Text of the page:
What's the best time of day to exercise?
07 May 2012, 11:40
Are you a night-owl exerciser or an early-bird? And does it make a
difference what time of the day you exercise? According to the experts
it depends on what your goal is.
Catherine Viljoen a registered biokineticist with Virgin Active,
says “The answer to what the best time of day for exercise will depend
greatly upon your individual exercise goals and commitment.”
Some research suggests that some of us may be naturally predisposed
morning people, while others reach their energy peak later in the day,
but the jury is still out as to whether results from exercising at a
specific time of the day differ though research in this field is
All in all Viljoen says the best exercise regime is
the one that can be maintained, so if it means that you’ll enjoy your
workout more and be able to commit to a plan if you choose a particular
time of day to exercise then stick with that.
Exercising in the morning
Many people believe that in order to burn more kilojoules and lose
weight you should exercise in the morning before breakfast, but Viljoen
says this remains a controversial topic.
“The argument in favour of fasted early morning aerobic exercise suggests
that when you work-out in the morning, your metabolism stays elevated
for a period of time after the workout is over. It also refers to lower
stores of glycogen, insulin and glucose in the body upon waking after an
overnight fast, which supposedly kicks your body into “fat-burning
mode”. The reality is, after fasting for about 12 hours your blood-sugar
levels are very low and this will influence how much exercise you can
do, how well your brain works and how tired you will feel during the
rest of the day.
“While we’re not suggesting a full English breakfast, it would be wise to enjoy a light snack before your morning exercise session to
up your blood-sugar levels and activate your brain. You will definitely
still gain the kilojoule-burning effects of the workout.”
The best exercises for the early-bird
Viljoen recommends walking as an early-morning exercise because of its
low impact nature and since it also incorporates natural movement and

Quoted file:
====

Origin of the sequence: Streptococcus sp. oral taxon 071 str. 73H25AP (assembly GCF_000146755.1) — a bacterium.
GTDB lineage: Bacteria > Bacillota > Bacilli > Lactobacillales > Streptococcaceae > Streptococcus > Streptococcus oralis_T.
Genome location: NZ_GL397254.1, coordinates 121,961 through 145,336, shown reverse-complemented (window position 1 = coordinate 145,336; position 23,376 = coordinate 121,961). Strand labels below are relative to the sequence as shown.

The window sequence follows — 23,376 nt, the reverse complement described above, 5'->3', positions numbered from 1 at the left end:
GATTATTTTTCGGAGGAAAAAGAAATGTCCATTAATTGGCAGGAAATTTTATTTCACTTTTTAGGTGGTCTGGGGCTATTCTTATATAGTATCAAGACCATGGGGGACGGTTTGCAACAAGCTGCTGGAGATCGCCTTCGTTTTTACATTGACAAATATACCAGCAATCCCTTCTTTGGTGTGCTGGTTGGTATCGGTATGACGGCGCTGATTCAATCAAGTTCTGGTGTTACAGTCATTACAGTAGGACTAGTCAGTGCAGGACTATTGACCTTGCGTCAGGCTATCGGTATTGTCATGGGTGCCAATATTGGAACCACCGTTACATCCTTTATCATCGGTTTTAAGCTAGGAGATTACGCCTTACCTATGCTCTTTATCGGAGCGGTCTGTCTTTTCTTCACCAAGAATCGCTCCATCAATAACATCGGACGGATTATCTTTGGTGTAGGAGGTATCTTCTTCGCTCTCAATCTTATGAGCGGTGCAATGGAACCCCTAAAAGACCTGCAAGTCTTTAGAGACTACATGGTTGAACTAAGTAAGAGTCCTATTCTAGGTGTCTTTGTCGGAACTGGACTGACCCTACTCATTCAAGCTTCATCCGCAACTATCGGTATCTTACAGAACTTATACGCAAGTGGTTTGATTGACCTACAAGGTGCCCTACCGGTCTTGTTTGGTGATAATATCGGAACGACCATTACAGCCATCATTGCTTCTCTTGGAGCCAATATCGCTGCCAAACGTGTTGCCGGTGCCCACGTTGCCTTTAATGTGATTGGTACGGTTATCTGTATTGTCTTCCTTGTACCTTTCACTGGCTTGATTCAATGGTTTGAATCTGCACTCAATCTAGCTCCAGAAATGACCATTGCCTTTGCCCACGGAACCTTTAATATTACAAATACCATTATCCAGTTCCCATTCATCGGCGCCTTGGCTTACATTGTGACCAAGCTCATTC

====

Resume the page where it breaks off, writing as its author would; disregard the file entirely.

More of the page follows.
stretching, lending itself to being a relatively safe option for the
She also recommends yoga and stretch classes as they allow you to
stretch your muscles for the day ahead and allow for more invigorating
workout later in the day.
However, she points out that there is no reason why you cannot do a strength training session, although it is recommended that you do this at a low intensity.
Exercising in the afternoon/evening
If you prefer to hit the gym after work however, there is research to
suggest that the optimal time to exercise is when your body temperature
is at its highest, which for most of us is between 4pm and 5pm. As a
result, strength and endurance training is generally better performed
during the afternoon and injuries are also less likely to occur at this
However, Vilojoen says that while afternoon exercise might be optimal
from a physiological standpoint, studies show that morning exercisers
are more likely to stick to their routine than people who work out in
“This can be attributed partly to the fact that people are more prone
to fatigue and find excuses not to exercise at the end of the working
The best exercises to do in the afternoon/evening
Most people appear to prefer strength training sessions in the
afternoon or evening rather than in the early morning, says Viljoen.
Similarly, co-ordination and reaction time have also been found to be at
the best in the afternoon compared to early mornings. But she warns
that if you exercise too close to bedtime, you could battle to fall
asleep so she advises you avoid high intensity exercise at least two to
three hours before bedtime.